A consistent concern of many services is the requirement for rescanning patients at 7 days, and whether these numbers would be manageable. In terms of service and time management, scanning the calf veins after the proximal leg scan extends the scan by approximately 5 minutes, depending on complexity, however the return of patients after 7 days would require a rescan for which 15-30 minutes may be allotted, depending on local protocol. Often clinicians are satisfied if above knee DVT has been excluded in patients that are low suspicion of DVT, and therefore patients may not return for a 7 day rescan.  However, if symptoms deteriorate, patients can often be scanned numerous times, which may occur more regularly if calf scans are not being performed.  Another element to consider is the cost of repeated scanning. If two scans are required, this increases the cost to the CCG, as the tariff for the scan remains the same for proximal or full leg scans. This could be seen as beneficial for vascular laboratories, as income and activity would be increased.  However, many vascular departments are currently understaffed, and the additional workload may create issues relating to capacity for repeated scans.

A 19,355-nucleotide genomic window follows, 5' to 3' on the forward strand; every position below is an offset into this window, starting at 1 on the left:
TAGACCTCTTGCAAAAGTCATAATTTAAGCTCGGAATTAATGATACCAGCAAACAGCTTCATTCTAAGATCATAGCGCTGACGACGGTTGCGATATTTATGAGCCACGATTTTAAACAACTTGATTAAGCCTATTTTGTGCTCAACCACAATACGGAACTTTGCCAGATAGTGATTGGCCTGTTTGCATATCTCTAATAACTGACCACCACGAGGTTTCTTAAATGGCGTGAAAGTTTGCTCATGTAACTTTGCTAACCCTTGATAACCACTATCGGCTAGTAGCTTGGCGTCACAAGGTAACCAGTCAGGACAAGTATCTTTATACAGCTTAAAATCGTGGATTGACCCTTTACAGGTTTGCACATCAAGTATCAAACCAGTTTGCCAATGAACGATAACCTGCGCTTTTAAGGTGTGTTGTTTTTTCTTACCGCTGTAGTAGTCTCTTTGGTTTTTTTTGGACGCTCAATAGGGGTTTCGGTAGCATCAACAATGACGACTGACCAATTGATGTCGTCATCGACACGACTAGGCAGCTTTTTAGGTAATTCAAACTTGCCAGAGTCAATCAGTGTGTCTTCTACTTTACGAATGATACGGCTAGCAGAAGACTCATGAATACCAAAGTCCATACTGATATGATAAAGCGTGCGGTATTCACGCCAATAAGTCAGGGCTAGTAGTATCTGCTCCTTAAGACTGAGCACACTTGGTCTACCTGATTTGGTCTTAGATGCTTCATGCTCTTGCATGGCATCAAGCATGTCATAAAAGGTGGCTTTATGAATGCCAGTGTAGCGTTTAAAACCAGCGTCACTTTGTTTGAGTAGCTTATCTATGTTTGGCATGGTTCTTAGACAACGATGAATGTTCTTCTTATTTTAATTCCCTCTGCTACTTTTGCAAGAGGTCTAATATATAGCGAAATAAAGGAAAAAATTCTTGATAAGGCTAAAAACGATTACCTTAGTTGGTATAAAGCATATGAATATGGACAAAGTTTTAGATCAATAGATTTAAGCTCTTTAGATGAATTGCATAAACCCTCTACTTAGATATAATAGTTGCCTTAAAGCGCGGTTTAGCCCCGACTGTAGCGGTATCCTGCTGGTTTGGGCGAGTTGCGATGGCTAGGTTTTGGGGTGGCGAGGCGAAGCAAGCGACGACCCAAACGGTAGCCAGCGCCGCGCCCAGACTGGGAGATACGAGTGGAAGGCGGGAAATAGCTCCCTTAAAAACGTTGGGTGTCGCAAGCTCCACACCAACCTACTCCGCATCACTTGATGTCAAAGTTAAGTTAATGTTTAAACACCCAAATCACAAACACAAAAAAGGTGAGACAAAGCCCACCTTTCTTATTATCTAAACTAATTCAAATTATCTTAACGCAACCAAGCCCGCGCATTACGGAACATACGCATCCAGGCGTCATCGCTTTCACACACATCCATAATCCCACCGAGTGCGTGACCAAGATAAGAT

Patient satisfaction and management

A large part of scanning the calf is in order to alleviate patient concern, as this is typically where patients complain of pain. If we are no longer scanning calf veins, will patients have their worries alleviated by the scan, or could they represent to A&E insistent on further investigation? It may make it difficult for doctors to form a differential diagnosis, such as a muscle tear or collection, if we are unable to exclude a DVT as the cause for pain.  Patient health and wellbeing is essentially at the centre of what we do, and perhaps if we do not scan calf vessels, many of the patients we examine may be denied a straightforward diagnosis for their pain, and this may have an impact on the amount of people we rescan; the NICE guidance suggests a 7 day rescan, but perhaps patients will represent before this time period to complain of increasing pain, and the issue then arises of how often these patients should be scanned. Could this also increase patient complaints, particularly in patients who have previously had scans where the calf vessels were assessed, feeling we are being obtuse by refusing to scan the problematic area? Something else to consider is patients with co-morbidities which may be affected by a DVT diagnosis. We scan many patients who have active malignancy, and in these cases, could an undiagnosed blood clot impact on their treatment schedules, i.e. would their chemotherapy or radiotherapy be delayed for a week until a DVT is either excluded or diagnosed? This would have an impact not only on patient wellbeing but on hospital services, and could have a widespread impact. Could this delay discharge of inpatients, unhappy to go home until the problem with their leg has been diagnosed? 

Clinician opinion